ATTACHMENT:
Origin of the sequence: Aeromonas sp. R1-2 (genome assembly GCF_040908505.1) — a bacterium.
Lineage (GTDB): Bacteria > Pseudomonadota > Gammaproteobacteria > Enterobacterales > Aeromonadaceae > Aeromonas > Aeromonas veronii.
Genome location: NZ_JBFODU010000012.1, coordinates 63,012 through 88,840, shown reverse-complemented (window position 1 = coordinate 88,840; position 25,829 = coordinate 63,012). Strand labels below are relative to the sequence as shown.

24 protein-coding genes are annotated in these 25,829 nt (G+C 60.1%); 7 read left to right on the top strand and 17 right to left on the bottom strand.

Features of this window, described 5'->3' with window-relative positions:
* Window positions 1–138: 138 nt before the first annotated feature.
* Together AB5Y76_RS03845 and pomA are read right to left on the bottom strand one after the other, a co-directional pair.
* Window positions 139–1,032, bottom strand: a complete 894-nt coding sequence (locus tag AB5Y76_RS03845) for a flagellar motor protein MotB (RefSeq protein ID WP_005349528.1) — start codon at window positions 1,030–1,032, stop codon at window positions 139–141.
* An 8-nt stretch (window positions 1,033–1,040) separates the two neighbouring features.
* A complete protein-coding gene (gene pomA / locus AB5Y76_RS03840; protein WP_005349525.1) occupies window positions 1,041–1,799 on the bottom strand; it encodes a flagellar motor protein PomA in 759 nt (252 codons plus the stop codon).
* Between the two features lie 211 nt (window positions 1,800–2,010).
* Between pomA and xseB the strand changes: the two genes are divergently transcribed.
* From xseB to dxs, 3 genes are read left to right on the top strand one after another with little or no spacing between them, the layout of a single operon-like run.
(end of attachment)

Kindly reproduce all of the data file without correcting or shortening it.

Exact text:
Origin of the sequence: Aeromonas sp. R1-2 (genome assembly GCF_040908505.1) — a bacterium.
Lineage (GTDB): Bacteria > Pseudomonadota > Gammaproteobacteria > Enterobacterales > Aeromonadaceae > Aeromonas > Aeromonas veronii.
Genome location: NZ_JBFODU010000012.1, coordinates 63,012 through 88,840, shown reverse-complemented (window position 1 = coordinate 88,840; position 25,829 = coordinate 63,012). Strand labels below are relative to the sequence as shown.

24 protein-coding genes are annotated in these 25,829 nt (G+C 60.1%); 7 read left to right on the top strand and 17 right to left on the bottom strand.

Features of this window, described 5'->3' with window-relative positions:
* Window positions 1–138: 138 nt before the first annotated feature.
* Together AB5Y76_RS03845 and pomA are read right to left on the bottom strand one after the other, a co-directional pair.
* Window positions 139–1,032, bottom strand: a complete 894-nt coding sequence (locus tag AB5Y76_RS03845) for a flagellar motor protein MotB (RefSeq protein ID WP_005349528.1) — start codon at window positions 1,030–1,032, stop codon at window positions 139–141.
* An 8-nt stretch (window positions 1,033–1,040) separates the two neighbouring features.
* A complete protein-coding gene (gene pomA / locus AB5Y76_RS03840; protein WP_005349525.1) occupies window positions 1,041–1,799 on the bottom strand; it encodes a flagellar motor protein PomA in 759 nt (252 codons plus the stop codon).
* Between the two features lie 211 nt (window positions 1,800–2,010).
* Between pomA and xseB the strand changes: the two genes are divergently transcribed.
* From xseB to dxs, 3 genes are read left to right on the top strand one after another with little or no spacing between them, the layout of a single operon-like run.